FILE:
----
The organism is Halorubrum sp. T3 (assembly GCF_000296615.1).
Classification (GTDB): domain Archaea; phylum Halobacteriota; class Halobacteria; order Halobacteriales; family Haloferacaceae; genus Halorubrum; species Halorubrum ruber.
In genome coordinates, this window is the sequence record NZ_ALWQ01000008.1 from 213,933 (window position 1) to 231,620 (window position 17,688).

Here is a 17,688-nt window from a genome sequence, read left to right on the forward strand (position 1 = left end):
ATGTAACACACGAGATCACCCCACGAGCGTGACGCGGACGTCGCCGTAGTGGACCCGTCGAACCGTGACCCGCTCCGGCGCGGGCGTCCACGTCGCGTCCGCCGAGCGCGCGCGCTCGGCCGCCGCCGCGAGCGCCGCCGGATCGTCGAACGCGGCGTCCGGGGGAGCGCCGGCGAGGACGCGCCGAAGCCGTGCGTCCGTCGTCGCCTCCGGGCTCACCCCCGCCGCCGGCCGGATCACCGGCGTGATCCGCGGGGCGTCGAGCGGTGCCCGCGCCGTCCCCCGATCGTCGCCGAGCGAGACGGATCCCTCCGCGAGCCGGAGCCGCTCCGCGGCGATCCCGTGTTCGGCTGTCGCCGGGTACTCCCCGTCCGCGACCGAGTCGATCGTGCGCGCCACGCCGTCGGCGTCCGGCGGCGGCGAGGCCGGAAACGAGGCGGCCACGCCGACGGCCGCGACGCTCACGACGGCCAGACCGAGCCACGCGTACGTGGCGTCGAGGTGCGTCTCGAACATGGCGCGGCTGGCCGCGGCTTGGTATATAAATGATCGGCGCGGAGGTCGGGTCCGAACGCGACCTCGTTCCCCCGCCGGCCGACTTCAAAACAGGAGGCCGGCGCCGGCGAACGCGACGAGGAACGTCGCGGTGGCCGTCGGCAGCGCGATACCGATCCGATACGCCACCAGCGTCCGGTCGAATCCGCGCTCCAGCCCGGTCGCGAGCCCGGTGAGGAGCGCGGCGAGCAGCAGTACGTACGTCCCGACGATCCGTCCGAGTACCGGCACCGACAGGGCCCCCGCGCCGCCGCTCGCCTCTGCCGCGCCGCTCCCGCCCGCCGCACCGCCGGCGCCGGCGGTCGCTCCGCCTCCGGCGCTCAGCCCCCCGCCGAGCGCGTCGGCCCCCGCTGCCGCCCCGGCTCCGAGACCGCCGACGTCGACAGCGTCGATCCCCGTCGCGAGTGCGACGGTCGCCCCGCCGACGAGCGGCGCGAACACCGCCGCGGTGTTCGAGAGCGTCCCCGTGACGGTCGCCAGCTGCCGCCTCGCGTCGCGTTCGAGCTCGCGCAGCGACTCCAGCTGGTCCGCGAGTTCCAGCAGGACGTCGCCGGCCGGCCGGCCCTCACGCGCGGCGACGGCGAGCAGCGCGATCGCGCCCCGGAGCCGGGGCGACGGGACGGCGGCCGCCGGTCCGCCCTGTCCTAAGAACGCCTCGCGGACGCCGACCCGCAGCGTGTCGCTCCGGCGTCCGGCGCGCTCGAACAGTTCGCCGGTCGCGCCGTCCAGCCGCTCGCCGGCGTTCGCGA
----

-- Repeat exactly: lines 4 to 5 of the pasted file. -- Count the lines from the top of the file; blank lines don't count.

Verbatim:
Here is a 17,688-nt window from a genome sequence, read left to right on the forward strand (position 1 = left end):
ATGTAACACACGAGATCACCCCACGAGCGTGACGCGGACGTCGCCGTAGTGGACCCGTCGAACCGTGACCCGCTCCGGCGCGGGCGTCCACGTCGCGTCCGCCGAGCGCGCGCGCTCGGCCGCCGCCGCGAGCGCCGCCGGATCGTCGAACGCGGCGTCCGGGGGAGCGCCGGCGAGGACGCGCCGAAGCCGTGCGTCCGTCGTCGCCTCCGGGCTCACCCCCGCCGCCGGCCGGATCACCGGCGTGATCCGCGGGGCGTCGAGCGGTGCCCGCGCCGTCCCCCGATCGTCGCCGAGCGAGACGGATCCCTCCGCGAGCCGGAGCCGCTCCGCGGCGATCCCGTGTTCGGCTGTCGCCGGGTACTCCCCGTCCGCGACCGAGTCGATCGTGCGCGCCACGCCGTCGGCGTCCGGCGGCGGCGAGGCCGGAAACGAGGCGGCCACGCCGACGGCCGCGACGCTCACGACGGCCAGACCGAGCCACGCGTACGTGGCGTCGAGGTGCGTCTCGAACATGGCGCGGCTGGCCGCGGCTTGGTATATAAATGATCGGCGCGGAGGTCGGGTCCGAACGCGACCTCGTTCCCCCGCCGGCCGACTTCAAAACAGGAGGCCGGCGCCGGCGAACGCGACGAGGAACGTCGCGGTGGCCGTCGGCAGCGCGATACCGATCCGATACGCCACCAGCGTCCGGTCGAATCCGCGCTCCAGCCCGGTCGCGAGCCCGGTGAGGAGCGCGGCGAGCAGCAGTACGTACGTCCCGACGATCCGTCCGAGTACCGGCACCGACAGGGCCCCCGCGCCGCCGCTCGCCTCTGCCGCGCCGCTCCCGCCCGCCGCACCGCCGGCGCCGGCGGTCGCTCCGCCTCCGGCGCTCAGCCCCCCGCCGAGCGCGTCGGCCCCCGCTGCCGCCCCGGCTCCGAGACCGCCGACGTCGACAGCGTCGATCCCCGTCGCGAGTGCGACGGTCGCCCCGCCGACGAGCGGCGCGAACACCGCCGCGGTGTTCGAGAGCGTCCCCGTGACGGTCGCCAGCTGCCGCCTCGCGTCGCGTTCGAGCTCGCGCAGCGACTCCAGCTGGTCCGCGAGTTCCAGCAGGACGTCGCCGGCCGGCCGGCCCTCACGCGCGGCGACGGCGAGCAGCGCGATCGCGCCCCGGAGCCGGGGCGACGGGACGGCGGCCGCCGGTCCGCCCTGTCCTAAGAACGCCTCGCGGACGCCGACCCGCAGCGTGTCGCTCCGGCGTCCGGCGCGCTCGAACAGTTCGCCGGTCGCGCCGTCCAGCCGCTCGCCGGCGTTCGCGA